Recruiter Turnoffs

Avoid These 7 Common Recruiter Pet Peeves

Having good relationships with executive recruiters can play a key role in landing executive-level positions, which are often not advertised and handled exclusively by recruiters. If you understand how they work and for whom they work, executive recruiters can be excellent allies in your search. 

Unfortunately, many job seekers just aren’t sure how to approach recruiters effectively and make missteps that hurt their chances of building good recruiter relationships. Watch out for these 7 common recruiter turnoffs to ensure you’re making the best impression right from the start.

1. Contacting the wrong recruiter. There are two main types of recruiters professionals and executives should know about:

Contingent recruiters, who are nonexclusive, get paid a commission only when they place a candidate and compete with other recruiters, including the company's in-house HR and recruiting team. These are often the type of recruiters that job seekers complain contact them about totally inappropriate positions as they seek to make a placement. Contingent recruiters handle professional, mid-level, and some executive positions.

Retained recruiters (also known as headhunters and executive recruiters), on the other hand, often have exclusivity for a search and are paid by the organization whether a successful placement is made or not. They handle primarily senior-level and executive positions.  Some firms offer both types of search services.

In addition, recruiters are usually specialized by function, industry, or geography. You will definitely not score points if you work in the nonprofit industry and you reach out to firms that specialize in the consumer goods industry. Do your homework and get to know the recruiters that specialize in your field or industry via networking and basic internet research, and then connect with those who are most relevant.

2. Expecting career advice and job placement.  Recruiters work for the hiring organization and look for professionals who have a stable and a clear history of promotion in a particular industry and meet the company’s criteria to a tee. Although many recruiters do provide career advice, they do so when they have time and as a courtesy to who have impressive, relevant backgrounds or have been referred.  However, working with a career coach or counselor can help you determine your goals and get ready to approach recruiters.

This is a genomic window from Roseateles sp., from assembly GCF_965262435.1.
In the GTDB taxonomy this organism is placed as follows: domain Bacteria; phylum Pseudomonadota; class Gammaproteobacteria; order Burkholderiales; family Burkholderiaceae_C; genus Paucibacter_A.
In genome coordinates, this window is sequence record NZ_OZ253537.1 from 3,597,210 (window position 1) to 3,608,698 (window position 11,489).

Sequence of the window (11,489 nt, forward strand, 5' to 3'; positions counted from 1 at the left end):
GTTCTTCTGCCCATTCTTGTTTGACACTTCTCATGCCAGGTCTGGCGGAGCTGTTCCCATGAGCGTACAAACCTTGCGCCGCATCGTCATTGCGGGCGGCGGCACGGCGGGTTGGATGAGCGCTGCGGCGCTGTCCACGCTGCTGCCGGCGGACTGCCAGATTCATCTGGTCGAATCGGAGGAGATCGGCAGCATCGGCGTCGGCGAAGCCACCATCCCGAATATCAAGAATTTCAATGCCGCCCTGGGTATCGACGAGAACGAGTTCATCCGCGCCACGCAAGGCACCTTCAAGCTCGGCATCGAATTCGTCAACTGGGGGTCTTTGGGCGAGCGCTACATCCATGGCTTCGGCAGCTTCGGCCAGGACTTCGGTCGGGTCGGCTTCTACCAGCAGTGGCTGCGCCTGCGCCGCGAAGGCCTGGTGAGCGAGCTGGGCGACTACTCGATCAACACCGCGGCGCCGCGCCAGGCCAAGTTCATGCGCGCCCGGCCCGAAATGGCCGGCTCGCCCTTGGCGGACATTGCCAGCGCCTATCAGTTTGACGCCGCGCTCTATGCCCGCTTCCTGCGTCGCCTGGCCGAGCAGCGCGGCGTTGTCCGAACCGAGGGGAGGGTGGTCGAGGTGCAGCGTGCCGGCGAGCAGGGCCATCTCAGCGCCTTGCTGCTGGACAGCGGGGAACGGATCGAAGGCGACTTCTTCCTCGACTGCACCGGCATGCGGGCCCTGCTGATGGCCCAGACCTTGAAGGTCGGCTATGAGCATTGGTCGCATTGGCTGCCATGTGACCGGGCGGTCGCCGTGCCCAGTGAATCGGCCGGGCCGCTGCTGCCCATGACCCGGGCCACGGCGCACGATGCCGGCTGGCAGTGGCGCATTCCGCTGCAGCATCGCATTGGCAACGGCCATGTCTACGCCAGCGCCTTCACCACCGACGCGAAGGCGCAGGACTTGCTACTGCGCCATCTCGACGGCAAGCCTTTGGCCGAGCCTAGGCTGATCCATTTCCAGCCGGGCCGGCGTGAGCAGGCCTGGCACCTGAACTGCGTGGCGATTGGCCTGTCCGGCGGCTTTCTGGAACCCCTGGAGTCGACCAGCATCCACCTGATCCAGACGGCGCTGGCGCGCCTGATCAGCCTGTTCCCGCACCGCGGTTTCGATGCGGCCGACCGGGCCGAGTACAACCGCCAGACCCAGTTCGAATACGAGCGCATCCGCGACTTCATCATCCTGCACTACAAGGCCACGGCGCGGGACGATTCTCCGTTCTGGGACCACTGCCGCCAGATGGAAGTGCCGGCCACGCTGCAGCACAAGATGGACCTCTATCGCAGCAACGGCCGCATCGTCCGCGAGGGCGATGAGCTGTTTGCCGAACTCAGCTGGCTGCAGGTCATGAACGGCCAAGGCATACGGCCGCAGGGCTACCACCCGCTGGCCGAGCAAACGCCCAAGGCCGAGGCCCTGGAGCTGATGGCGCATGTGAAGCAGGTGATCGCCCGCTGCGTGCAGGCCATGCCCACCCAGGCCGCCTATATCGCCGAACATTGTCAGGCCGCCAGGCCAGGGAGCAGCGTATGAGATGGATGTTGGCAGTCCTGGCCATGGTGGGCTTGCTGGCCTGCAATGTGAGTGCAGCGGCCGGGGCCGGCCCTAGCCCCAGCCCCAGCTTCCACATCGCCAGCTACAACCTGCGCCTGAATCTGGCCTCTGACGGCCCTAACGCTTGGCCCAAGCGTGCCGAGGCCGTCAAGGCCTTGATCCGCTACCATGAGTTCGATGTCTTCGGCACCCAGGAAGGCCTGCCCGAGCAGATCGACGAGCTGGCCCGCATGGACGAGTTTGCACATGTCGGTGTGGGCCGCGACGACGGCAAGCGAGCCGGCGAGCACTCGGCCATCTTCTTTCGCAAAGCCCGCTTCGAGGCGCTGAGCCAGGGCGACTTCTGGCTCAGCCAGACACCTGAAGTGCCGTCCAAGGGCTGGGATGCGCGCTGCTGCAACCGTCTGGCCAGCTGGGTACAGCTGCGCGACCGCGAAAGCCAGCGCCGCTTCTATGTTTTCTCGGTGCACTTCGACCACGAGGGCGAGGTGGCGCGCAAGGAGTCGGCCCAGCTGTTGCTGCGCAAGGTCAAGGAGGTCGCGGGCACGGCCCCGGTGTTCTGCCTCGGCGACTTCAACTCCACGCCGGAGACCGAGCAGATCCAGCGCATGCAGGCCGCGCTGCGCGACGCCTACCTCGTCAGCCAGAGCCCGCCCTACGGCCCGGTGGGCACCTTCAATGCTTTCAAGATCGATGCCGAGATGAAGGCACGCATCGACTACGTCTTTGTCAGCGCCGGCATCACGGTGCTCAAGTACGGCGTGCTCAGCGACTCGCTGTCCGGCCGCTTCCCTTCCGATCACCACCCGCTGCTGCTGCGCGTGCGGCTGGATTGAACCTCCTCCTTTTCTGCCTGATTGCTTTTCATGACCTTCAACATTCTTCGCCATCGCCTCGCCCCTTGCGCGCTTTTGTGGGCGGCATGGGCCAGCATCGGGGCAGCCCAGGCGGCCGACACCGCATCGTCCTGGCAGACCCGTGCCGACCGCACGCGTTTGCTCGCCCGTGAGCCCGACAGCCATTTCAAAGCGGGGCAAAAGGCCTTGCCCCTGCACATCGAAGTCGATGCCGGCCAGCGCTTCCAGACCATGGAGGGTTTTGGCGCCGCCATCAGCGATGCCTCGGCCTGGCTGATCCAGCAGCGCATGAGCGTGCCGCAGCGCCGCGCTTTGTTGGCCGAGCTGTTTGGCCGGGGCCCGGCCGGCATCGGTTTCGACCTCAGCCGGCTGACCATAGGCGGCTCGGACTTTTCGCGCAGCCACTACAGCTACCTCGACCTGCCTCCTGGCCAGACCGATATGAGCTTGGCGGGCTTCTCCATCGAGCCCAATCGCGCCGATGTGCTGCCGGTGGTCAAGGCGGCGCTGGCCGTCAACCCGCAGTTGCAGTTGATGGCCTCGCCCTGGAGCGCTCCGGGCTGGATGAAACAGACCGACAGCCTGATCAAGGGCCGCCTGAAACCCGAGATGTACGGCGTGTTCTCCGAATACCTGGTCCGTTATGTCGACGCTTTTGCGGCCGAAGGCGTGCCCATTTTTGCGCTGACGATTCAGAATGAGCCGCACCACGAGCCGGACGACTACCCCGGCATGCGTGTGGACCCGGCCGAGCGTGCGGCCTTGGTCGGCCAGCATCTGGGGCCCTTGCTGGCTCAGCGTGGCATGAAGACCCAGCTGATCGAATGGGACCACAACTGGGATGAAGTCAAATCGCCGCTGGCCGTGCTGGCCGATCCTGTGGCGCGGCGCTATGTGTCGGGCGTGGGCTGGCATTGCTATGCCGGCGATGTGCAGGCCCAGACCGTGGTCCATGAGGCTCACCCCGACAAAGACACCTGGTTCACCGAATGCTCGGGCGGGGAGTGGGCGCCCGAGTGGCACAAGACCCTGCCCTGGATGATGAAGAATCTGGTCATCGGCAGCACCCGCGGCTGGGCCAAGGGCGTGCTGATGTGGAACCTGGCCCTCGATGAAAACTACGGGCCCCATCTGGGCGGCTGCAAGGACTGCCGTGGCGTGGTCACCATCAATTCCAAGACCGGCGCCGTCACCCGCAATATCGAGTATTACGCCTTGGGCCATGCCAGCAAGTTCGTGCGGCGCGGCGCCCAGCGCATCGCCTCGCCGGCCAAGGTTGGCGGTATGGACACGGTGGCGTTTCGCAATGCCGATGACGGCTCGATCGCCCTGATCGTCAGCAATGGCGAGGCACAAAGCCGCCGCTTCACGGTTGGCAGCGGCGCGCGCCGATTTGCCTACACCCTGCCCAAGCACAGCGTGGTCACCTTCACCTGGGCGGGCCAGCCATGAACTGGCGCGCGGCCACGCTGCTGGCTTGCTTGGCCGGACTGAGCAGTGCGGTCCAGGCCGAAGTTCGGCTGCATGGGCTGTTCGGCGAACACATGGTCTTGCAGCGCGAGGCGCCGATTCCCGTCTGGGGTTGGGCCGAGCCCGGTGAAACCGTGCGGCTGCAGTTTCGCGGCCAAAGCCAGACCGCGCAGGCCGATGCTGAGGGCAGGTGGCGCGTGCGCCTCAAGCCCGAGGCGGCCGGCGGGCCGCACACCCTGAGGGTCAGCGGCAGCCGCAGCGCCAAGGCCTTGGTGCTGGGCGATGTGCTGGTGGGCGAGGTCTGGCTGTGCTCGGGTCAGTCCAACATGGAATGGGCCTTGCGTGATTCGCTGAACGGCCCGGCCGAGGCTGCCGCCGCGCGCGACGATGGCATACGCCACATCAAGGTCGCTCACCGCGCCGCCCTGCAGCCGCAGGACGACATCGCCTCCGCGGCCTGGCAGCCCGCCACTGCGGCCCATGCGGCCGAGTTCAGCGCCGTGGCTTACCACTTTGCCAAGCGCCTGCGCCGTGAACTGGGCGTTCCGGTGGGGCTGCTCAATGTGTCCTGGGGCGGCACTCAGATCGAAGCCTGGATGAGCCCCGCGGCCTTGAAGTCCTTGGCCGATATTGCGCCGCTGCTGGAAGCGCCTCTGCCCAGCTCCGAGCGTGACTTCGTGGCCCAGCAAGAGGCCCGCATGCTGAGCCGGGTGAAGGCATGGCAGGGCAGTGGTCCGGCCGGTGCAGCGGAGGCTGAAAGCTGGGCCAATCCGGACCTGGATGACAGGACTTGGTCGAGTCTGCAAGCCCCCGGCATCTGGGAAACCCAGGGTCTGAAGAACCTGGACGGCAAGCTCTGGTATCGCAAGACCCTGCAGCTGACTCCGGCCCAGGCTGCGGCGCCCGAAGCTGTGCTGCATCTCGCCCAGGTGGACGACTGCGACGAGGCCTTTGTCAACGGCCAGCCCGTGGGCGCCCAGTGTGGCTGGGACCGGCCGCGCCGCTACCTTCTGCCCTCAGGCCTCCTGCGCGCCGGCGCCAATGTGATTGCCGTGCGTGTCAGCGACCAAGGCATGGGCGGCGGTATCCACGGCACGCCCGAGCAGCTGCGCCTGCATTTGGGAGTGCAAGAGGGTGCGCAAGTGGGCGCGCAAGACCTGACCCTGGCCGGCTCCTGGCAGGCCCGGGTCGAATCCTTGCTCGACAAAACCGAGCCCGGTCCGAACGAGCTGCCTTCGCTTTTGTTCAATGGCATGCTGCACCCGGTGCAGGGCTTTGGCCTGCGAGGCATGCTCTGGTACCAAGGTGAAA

3. Not meeting core experience requirements.  To meet their client's specs, executive recruiters are looking for proven executive and industry experience and work to present top-notch candidates who meet at least 80% of the position's core criteria.  Unfortunately, many candidates do not look closely at position descriptions or apply because they know they “can” do the job if given a chance, regardless of whether or not they have a proven track record. Recruiters advise candidates to ask themselves if they really meet the majority of the experience qualifications before contacting them.

4. Lack of clarity on career direction and value proposition. Executive recruiters are bombarded with email from potential candidates. To capture their interest, you and your career documents need to be able to clearly communicate your desired position and the unique value you offer so they can determine if there’s a potential match. So before approaching recruiters,  be ready to concisely share your goals and relevant qualifications and make sure they are highlighted and reinforced on your resume and LinkedIn profile.  

5. Not including most pertinent information concisely. While detailed cover letters can be important in some cases, many recruiters admit that a short email note, with relevant bullets, is all they need to decide to look at the resume, which is the document they evaluate to determine if there’s a fit.  Thus, it's important to include the most critical information in the resume itself and not rely heavily on the cover letter to convey crucial qualification-related information.

In the cover letter, use bullets to explain why you’re looking to change ( without badmouthing your employer, of course); what you have done in your career, including most relevant accomplishments; and what you’re looking for in terms of salary, responsibility, and geography.  Please note that including salary requirements is important when reaching out to executive recruiters so that they know if you’re in the ballpark of what organizations are paying; negotiations will come later when there’s an offer on the table.

6. Not being findable on LinkedIn. Recruiters live on LinkedIn and say the platform is key to building your online brand and being findable. Make sure you have a robust profile that highlights your key qualifications and accomplishments and the common keywords associated with your target position. Also, use the platform to network and share your expertise. Recruiters say that not taking advantage of LinkedIn is a missed opportunity to show how tech-savvy and current you are in today's business environment.

7. Not being visible or known to recruiters before you need a Job. Building your network inside and outside your organization is a crucial career management skill whether or not you are in career transition. And the best way to meet recruiters and get on their radar before you start your job search is organically by attending industry events, actively participating in your professional or industry association, and getting introduced or referred by someone known and respected by the recruiter.

Although working with recruiters is just one strategy to include in a comprehensive job search campaign, having recruiters ( which some experts say handle up to 80% of executive positions depending on the industry and the level ) in your network and on your side can be a major plus and competitive advantage. 


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